I think there are various transition periods in all of our lives. I think the first is in grade school, third grade (okay, maybe preschool if our kids go there). Suddenly education gets serious and you have to learn more complex math and cursive writing…it’s not all about puppy stories during library time and arts and crafts and learning the alphabet anymore. My youngest had a tough transition during third grade, she wanted to quit school then and I talked her out of it. She did finally graduate from high school!

Then there’s the transition to junior high school and the freshman year in high school. I think sophomore year is another transition period…my kids wanted to be more independent and their own people separate from me then. They didn’t want me to always chaperon school events anymore or to have all of the social activities with their friends only at my house. They needed to establish themselves separate from me and from our family, they needed to be their own people. I understood that and told them I would never chaperon school or social activities again unless they specifically asked me to (I didn’t get asked often after sophomore year). Prior to that I point I had been involved in all of their school and social activities. They spent more time at friend’s houses and more overnights away from home without my intervention and presence. They needed to experience other family dynamics than our own.

Then of course there is the transition to college life and semi-independence, life away from parents with decisions they are accountable for and responsible for without parental input…a normal part of growing to be independent adults.

Then, for those that marry, there is the transition to independent married life. And later, maybe, the transition to raising children and being a parent.

But even after all of that, there are still transitions. Even without and in spite of a cancer diagnosis (which is a major life transition of it’s own), there are new transitions.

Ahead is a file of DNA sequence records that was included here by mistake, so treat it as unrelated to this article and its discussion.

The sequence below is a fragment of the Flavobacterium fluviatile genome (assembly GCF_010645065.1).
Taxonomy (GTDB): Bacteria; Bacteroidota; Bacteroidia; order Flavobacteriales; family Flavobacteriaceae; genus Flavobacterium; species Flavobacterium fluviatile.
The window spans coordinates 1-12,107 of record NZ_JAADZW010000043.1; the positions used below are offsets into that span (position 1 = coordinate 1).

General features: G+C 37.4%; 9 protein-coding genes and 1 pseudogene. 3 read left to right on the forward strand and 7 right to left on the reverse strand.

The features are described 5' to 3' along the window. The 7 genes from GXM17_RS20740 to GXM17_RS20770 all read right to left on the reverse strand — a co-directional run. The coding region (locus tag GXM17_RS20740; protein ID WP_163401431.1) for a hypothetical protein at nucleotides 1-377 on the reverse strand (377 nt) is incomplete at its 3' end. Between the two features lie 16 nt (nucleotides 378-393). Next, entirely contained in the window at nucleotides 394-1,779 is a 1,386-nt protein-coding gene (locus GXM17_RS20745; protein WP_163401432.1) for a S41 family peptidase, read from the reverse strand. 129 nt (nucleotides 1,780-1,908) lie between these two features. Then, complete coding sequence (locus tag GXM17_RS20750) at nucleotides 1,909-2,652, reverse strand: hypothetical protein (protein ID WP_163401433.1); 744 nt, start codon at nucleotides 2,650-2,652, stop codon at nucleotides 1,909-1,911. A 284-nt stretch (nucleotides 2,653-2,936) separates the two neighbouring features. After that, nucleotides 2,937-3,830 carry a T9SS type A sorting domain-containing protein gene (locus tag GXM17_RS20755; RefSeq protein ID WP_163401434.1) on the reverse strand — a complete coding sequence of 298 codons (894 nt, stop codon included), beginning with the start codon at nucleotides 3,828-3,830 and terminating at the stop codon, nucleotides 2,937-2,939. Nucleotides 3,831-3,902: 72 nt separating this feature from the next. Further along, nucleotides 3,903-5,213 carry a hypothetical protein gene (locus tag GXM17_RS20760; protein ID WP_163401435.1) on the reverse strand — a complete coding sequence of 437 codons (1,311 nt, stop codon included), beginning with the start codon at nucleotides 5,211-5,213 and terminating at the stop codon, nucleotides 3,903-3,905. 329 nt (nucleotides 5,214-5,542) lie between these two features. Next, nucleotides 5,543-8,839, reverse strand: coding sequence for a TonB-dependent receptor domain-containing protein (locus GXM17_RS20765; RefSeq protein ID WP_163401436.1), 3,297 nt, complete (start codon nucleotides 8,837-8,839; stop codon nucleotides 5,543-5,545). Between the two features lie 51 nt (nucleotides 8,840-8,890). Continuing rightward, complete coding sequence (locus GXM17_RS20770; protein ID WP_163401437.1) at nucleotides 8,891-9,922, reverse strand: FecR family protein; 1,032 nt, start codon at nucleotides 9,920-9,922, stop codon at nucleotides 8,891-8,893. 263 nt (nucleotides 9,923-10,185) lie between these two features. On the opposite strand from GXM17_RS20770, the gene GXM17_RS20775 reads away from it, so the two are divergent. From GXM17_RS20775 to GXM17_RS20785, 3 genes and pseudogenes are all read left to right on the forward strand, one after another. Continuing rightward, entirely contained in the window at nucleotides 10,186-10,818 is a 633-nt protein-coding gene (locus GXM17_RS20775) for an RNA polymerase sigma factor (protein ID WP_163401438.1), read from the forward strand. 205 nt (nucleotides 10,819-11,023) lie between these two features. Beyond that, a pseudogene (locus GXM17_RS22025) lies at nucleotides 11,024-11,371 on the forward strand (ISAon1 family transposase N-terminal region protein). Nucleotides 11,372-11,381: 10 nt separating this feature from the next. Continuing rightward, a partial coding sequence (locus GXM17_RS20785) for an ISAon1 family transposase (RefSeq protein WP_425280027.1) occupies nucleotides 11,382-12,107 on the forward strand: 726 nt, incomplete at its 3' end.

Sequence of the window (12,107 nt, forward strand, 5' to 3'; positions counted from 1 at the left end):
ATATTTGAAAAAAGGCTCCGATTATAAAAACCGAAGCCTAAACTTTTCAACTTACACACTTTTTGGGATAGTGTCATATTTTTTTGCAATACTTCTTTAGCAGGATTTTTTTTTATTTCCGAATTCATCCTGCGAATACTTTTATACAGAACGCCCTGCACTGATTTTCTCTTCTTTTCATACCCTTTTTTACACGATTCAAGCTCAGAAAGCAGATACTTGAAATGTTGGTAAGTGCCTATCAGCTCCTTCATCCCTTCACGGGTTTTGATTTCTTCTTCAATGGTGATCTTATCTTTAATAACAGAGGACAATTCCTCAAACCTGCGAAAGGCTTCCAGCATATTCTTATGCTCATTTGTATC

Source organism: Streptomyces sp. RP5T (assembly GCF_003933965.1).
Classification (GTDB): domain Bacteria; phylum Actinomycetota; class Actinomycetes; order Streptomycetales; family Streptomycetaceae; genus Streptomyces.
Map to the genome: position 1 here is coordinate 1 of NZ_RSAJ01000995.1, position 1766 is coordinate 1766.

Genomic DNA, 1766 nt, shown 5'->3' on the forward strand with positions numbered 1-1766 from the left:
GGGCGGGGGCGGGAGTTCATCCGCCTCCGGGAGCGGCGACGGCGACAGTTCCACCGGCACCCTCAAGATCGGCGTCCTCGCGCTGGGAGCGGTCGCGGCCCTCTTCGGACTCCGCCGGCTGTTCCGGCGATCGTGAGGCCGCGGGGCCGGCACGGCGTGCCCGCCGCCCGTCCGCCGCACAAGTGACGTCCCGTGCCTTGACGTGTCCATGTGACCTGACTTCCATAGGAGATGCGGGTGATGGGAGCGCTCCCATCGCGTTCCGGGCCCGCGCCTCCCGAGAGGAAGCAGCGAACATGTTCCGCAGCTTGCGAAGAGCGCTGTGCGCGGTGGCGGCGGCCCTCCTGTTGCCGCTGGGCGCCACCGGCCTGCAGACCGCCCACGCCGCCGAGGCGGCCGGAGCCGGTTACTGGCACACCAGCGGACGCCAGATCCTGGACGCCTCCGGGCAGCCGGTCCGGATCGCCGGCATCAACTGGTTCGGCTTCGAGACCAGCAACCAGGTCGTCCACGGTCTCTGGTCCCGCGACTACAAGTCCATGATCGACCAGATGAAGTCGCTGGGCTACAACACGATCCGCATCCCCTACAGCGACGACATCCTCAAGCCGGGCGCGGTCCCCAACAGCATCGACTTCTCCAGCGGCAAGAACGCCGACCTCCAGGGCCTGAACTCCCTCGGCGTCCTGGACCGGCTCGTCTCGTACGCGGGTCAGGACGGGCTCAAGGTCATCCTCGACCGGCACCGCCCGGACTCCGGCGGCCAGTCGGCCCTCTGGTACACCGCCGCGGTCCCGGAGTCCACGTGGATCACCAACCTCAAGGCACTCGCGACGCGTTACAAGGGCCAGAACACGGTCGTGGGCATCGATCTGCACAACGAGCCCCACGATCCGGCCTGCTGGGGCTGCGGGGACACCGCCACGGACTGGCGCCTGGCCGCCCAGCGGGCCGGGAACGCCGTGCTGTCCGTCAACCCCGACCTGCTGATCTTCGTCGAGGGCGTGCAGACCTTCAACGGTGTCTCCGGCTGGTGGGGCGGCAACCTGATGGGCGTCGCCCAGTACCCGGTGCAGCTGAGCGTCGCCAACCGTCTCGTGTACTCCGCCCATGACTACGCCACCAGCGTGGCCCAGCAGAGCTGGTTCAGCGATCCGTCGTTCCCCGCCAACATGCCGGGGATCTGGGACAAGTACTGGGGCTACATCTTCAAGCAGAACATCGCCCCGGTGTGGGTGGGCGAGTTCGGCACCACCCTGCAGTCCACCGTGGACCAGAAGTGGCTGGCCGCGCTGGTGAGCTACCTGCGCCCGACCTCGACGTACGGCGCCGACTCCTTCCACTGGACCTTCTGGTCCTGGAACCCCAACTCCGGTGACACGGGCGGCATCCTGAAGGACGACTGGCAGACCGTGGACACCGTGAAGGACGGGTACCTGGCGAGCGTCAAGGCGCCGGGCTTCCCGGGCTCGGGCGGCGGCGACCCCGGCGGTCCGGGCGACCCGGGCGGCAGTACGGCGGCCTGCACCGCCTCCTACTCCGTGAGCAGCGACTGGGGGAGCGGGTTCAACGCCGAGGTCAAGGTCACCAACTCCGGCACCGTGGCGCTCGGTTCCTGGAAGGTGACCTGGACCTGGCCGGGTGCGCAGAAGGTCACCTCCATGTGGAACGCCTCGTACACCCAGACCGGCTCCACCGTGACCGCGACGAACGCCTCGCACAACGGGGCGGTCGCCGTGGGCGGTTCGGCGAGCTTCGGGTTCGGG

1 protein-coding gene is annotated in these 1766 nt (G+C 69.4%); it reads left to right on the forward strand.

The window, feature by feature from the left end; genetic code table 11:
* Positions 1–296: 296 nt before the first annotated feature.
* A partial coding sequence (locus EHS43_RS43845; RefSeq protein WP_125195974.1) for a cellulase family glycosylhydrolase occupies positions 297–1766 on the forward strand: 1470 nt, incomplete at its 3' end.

I am at a point of transition now…and I know I am lucky to have survived cancer long enough to have experienced this current transition.

This year has been a year of changes for me. My kids are both away at school, so I am officially an empty-nester…lots of pros as well as cons in that situation. I also turned 50 recently, so am dealing with the fact that I don’t have an unlimited number of years let to explore endless possibilities. I have an expiration date, even without cancer looming in my life at the moment. I also lost my mom and officially became an orphan, a normal transition for most of us at the middle age part of our life.

I think many of us at middle-age experience these multiple transitions. Mine have been within a matter of months, maybe for others the transition is more spread out. Unfortunately hours at my very lucrative job recently dried up too, so for the moment I am unemployed and doing a job search. I guess that was good in that it allowed me to be able to visit my mom downstate during two of her recent hospitalizations and to be home with my kids for Thanksgiving break and now to have finished the Christmas shopping.